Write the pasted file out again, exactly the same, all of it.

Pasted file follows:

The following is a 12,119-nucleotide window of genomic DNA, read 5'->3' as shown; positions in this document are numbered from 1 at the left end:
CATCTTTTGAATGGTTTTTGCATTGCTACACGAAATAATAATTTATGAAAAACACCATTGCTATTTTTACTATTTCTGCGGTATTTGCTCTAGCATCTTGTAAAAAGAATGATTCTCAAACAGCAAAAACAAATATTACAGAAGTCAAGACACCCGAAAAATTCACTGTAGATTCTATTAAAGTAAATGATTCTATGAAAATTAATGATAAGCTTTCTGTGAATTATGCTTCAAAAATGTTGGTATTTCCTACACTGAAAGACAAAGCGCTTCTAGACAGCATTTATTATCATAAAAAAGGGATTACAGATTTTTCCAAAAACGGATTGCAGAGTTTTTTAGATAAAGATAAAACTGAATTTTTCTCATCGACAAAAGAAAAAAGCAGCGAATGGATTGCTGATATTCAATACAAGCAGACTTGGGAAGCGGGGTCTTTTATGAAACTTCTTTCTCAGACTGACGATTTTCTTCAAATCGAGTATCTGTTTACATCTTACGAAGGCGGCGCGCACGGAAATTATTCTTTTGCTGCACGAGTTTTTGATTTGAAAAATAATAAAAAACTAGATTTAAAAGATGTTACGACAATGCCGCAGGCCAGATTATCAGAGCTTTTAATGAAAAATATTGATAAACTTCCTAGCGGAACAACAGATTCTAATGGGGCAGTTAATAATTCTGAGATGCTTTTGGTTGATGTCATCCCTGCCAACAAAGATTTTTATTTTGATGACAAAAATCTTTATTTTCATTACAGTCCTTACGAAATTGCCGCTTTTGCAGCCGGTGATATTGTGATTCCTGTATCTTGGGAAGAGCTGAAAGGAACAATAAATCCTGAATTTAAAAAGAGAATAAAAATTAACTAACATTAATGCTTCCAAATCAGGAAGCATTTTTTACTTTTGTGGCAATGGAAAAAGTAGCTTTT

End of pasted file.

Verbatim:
The following is a 12,119-nucleotide window of genomic DNA, read 5'->3' as shown; positions in this document are numbered from 1 at the left end:
CATCTTTTGAATGGTTTTTGCATTGCTACACGAAATAATAATTTATGAAAAACACCATTGCTATTTTTACTATTTCTGCGGTATTTGCTCTAGCATCTTGTAAAAAGAATGATTCTCAAACAGCAAAAACAAATATTACAGAAGTCAAGACACCCGAAAAATTCACTGTAGATTCTATTAAAGTAAATGATTCTATGAAAATTAATGATAAGCTTTCTGTGAATTATGCTTCAAAAATGTTGGTATTTCCTACACTGAAAGACAAAGCGCTTCTAGACAGCATTTATTATCATAAAAAAGGGATTACAGATTTTTCCAAAAACGGATTGCAGAGTTTTTTAGATAAAGATAAAACTGAATTTTTCTCATCGACAAAAGAAAAAAGCAGCGAATGGATTGCTGATATTCAATACAAGCAGACTTGGGAAGCGGGGTCTTTTATGAAACTTCTTTCTCAGACTGACGATTTTCTTCAAATCGAGTATCTGTTTACATCTTACGAAGGCGGCGCGCACGGAAATTATTCTTTTGCTGCACGAGTTTTTGATTTGAAAAATAATAAAAAACTAGATTTAAAAGATGTTACGACAATGCCGCAGGCCAGATTATCAGAGCTTTTAATGAAAAATATTGATAAACTTCCTAGCGGAACAACAGATTCTAATGGGGCAGTTAATAATTCTGAGATGCTTTTGGTTGATGTCATCCCTGCCAACAAAGATTTTTATTTTGATGACAAAAATCTTTATTTTCATTACAGTCCTTACGAAATTGCCGCTTTTGCAGCCGGTGATATTGTGATTCCTGTATCTTGGGAAGAGCTGAAAGGAACAATAAATCCTGAATTTAAAAAGAGAATAAAAATTAACTAACATTAATGCTTCCAAATCAGGAAGCATTTTTTACTTTTGTGGCAATGGAAAAAGTAGCTTTT